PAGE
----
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My name is Adam Kullberg and I’m pretty sure I have the best job in the world.

I (and my teammates) get the honor of helping teachers, parents and students discover how fun it can be to increase literacy, ignite imaginations and inspire a love of learning — all using comics and graphic novels.

Each year our team meets and talks with hundreds of parents across the country. During these meetings we are frequently asked a simple but very important question: Can comics really improve my child’s reading skills?

Since the answers to this particular question are so central to what we do at Pop Culture Classroom, I thought it best to dedicate a full blog to it.

Here are some — but certainly not all — of the biggest reasons comics can have a positive impact on your child’s reading skills and their overall love of learning.

Improved Vocabulary Comprehension

In her groundbreaking book Raising a Reader: How Comics and Graphic Novels Can Help Your Kids Love to Read!, author Meryl Jaffe, PhD. points out that:

“Graphic novels’ concise text paired with detailed images help readers decode and comprehend the text. Reading is less daunting (with less text to decode) and concise verbiage highlights effective language usage and vocabulary while the images invite and engage readers.”

Meryl is pointing out something our team has witnessed time and time again in our interactions with early readers.

When kids inevitably come across a word they don’t know, comics provide a visual “clue” on what the word means.

This additional visual context not only enables kids to learn the meaning of words more quickly, the visual associations help them retain and recall those meanings in the future.

Better Content Retention

We recently engaged Research Evaluation Consulting, an independent, third-party research firm, to identify sources of evidence that support the positive impact comics have on reading skills.

The results supported our own observations that comics have a significant, positive impact on overall reading retention. One example is a study published in the Journal of Baltic Science Education. In it, teachers reported that:

“… cartoons, along with problem-based learning techniques, improved students’ permanent learning (i.e., learning with deep understanding and retention). Teachers also reported the concept cartoons encouraged students to study and fostered an environment in which discussion and debate were welcomed…”

The main concept here is that when kids read and see a graphical representation of the words in-context, they retain the information better than if they read the words alone.

Studies suggest this may be because graphical representations cement long-term memories and word associations more effectively.

Other research suggests that the combination of textual and graphical information allows students to focus more on comprehending main ideas, rather than focusing on minute details, allowing for better initial comprehension and therefore better long-term retention.

One example can be found in a recent article published in the Annals of the Entomological Society of America. In it, researcher Carly Melissa Tribull outlines her findings on the benefits of using comics for education, including that:

“Comics can also help with the long-term retention of concepts in advanced science courses. In Nagata (1999), the popular manga Bishojo Senshi Sailor Moon, was shown to help biochemistry students recall terms two years after the course had ended.”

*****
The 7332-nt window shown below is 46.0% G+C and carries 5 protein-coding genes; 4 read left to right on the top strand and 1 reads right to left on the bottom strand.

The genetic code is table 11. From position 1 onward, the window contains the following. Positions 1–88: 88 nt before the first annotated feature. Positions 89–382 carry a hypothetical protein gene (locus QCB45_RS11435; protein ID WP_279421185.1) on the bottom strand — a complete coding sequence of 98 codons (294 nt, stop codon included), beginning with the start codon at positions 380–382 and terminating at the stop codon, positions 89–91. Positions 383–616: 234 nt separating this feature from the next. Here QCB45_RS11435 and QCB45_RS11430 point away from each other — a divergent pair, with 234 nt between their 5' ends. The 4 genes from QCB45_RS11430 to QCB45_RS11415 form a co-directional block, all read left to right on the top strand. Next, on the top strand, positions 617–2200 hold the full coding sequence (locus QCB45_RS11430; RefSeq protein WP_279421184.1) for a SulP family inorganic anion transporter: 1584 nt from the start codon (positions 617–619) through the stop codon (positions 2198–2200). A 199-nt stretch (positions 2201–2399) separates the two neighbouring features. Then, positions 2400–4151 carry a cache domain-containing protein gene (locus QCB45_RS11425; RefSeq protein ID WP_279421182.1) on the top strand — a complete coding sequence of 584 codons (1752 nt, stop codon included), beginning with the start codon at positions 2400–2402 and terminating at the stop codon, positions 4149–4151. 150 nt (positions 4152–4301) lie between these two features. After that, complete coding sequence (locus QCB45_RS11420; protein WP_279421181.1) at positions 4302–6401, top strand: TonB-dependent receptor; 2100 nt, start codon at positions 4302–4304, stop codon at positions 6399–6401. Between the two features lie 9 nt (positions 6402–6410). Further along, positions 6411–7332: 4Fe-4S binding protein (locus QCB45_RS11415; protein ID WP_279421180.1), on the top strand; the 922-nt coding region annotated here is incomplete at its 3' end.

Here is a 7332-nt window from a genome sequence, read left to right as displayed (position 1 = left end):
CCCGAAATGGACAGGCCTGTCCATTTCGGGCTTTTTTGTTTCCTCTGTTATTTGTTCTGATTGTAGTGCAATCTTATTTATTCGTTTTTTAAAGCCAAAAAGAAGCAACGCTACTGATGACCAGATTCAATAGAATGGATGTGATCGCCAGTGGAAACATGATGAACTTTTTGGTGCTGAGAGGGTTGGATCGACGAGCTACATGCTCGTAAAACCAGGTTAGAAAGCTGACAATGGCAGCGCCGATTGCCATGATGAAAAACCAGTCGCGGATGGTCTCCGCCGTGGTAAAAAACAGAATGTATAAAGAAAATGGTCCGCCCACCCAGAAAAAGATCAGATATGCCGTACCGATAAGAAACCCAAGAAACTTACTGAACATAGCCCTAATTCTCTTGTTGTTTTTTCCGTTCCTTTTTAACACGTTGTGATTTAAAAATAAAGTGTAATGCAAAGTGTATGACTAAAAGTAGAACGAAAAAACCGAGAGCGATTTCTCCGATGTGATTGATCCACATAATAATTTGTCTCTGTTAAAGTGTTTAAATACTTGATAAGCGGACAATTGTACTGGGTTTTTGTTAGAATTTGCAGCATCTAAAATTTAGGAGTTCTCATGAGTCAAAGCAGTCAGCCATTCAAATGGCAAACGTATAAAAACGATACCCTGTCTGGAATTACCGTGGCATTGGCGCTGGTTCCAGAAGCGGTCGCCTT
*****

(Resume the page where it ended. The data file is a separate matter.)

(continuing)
Additional Benefits We See First-Hand

The positives mentioned above are being increasingly studied in formal research, but there’s also a growing list of benefits that we continue to discover through first-hand experience and observation.


One big example of these “softer” benefits is that comics can make it easier and more rewarding for parents to read to their children.

Not surprisingly, the reason for this appears to simply be that very young kids enjoy seeing pictures and colors, and so demonstrate greater engagement and enjoyment when being read comics as compared to text only.


Many kids have an affinity and familiarity with pop culture characters, topics and formats they experience in their daily lives. Further, kids today are increasingly “multi-modal learners,” meaning they acquire and process information from a wide range of visual sources in order to form a final conceptual understanding.

The combination of these two factors appears to make comic reading much more approachable and accessible for many kids, making it easier and more enjoyable even if they struggle with reading traditional all-text formats.


One of the most interesting things we’ve observed is that comics often introduce and help students begin to understand the important role non-verbal communication plays in our world.

In our classes and camps, kids seem to naturally appreciate and enjoy the many forms of non-verbal language representations that are often so frequently a part of the comic book and graphic novel medium.

Primary examples of this are the use of body language, color and shapes to express concepts as simple as movement and action, but as complex as metaphors, symbolism and emotions. 

For Next Time… 

We hope this post has been helpful in explaining some of the many reasons comics can be a great way to help improve your child’s literacy skills.

We always want to hear from you, so please leave feedback or suggestions for future posts in the comments below, on our Facebook page, or by sending us email at

Stay tuned as we explore many more topics and answer more questions for educators, parents and students on how to use comics for fun and imaginative learning.

See you in the classroom!


Pop Culture Classroom

2760 W. 5th Ave.
Denver, CO 80204
(303) 325-1236
9am-5pm Monday-Friday


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